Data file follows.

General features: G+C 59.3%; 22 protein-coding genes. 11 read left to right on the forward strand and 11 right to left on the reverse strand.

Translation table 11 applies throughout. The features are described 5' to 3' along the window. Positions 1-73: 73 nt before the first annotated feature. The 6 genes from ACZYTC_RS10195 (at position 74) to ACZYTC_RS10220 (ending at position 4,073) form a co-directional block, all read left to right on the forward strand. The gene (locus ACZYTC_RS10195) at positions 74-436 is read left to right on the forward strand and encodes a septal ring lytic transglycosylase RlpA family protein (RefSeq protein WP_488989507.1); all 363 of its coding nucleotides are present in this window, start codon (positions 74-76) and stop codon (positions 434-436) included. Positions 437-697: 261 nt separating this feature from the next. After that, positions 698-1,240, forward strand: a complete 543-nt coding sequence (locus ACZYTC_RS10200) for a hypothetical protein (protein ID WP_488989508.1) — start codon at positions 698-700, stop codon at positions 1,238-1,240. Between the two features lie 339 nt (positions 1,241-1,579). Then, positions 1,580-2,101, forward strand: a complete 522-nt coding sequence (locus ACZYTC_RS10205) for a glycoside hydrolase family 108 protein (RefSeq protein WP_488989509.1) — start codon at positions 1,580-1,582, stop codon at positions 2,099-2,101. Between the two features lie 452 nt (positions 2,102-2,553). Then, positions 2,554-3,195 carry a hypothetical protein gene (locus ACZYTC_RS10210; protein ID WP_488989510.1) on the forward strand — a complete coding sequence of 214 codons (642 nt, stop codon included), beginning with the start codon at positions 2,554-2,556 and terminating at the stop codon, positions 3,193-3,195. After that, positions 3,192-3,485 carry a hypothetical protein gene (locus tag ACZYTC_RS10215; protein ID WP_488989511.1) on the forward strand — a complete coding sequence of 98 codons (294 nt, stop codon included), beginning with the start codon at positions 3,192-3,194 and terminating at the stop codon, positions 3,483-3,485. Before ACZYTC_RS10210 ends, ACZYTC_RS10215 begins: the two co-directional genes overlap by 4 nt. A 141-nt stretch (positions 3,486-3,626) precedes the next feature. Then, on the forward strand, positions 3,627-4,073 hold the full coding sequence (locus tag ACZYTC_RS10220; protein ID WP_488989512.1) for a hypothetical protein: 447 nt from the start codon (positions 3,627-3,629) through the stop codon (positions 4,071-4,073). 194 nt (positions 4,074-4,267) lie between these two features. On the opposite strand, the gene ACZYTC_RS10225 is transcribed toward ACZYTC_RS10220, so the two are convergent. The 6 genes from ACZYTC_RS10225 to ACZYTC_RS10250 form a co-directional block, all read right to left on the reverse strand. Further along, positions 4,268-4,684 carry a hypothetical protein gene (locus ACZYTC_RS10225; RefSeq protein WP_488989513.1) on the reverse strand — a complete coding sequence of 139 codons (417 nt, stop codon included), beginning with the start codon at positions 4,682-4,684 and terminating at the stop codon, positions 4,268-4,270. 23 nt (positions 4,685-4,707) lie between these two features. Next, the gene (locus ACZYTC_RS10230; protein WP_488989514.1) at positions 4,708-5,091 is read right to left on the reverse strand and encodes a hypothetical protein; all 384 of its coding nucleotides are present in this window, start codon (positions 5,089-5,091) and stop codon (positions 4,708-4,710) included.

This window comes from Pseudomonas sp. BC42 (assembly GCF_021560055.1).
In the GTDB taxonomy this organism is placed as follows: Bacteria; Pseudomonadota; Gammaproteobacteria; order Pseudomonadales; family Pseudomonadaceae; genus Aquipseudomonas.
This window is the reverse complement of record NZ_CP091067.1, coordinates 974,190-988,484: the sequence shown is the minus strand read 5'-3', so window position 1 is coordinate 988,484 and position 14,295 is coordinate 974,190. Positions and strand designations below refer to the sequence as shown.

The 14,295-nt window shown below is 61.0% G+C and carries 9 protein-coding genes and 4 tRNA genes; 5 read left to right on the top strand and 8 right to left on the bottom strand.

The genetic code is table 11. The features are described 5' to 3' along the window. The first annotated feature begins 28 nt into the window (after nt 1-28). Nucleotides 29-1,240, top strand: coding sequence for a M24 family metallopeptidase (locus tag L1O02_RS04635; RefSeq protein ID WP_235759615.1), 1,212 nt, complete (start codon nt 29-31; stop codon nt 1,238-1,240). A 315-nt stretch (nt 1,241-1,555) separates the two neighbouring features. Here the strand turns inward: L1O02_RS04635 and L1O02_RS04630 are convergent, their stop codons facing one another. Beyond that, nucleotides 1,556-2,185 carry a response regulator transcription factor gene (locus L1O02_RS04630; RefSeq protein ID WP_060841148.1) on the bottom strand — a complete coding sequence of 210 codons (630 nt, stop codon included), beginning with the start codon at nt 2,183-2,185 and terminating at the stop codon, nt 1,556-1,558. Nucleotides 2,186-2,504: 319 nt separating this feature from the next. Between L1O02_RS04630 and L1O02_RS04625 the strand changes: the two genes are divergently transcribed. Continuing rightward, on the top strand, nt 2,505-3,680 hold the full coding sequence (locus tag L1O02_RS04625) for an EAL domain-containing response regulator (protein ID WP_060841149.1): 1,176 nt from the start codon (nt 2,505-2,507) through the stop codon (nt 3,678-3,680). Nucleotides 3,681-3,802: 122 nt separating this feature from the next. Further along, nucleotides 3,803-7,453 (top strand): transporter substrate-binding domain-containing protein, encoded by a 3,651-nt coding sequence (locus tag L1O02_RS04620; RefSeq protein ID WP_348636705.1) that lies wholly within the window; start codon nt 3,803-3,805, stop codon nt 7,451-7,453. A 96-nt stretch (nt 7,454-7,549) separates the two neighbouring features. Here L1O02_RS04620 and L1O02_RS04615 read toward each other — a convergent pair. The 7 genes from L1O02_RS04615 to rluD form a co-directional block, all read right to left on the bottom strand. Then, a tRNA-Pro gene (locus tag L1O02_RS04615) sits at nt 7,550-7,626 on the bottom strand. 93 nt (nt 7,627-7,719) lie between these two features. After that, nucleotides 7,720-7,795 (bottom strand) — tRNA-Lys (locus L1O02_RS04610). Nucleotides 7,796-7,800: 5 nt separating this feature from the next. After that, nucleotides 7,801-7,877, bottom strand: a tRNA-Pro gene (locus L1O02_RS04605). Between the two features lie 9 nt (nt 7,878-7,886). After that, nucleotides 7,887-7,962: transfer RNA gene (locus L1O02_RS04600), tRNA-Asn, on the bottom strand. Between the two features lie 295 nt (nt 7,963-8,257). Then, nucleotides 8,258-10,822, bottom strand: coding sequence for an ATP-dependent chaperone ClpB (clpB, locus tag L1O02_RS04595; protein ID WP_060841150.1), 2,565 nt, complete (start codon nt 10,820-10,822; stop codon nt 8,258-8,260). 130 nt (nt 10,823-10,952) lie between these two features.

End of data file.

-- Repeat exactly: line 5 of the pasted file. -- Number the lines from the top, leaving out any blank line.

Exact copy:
This window is the reverse complement of record NZ_CP091067.1, coordinates 974,190-988,484: the sequence shown is the minus strand read 5'-3', so window position 1 is coordinate 988,484 and position 14,295 is coordinate 974,190. Positions and strand designations below refer to the sequence as shown.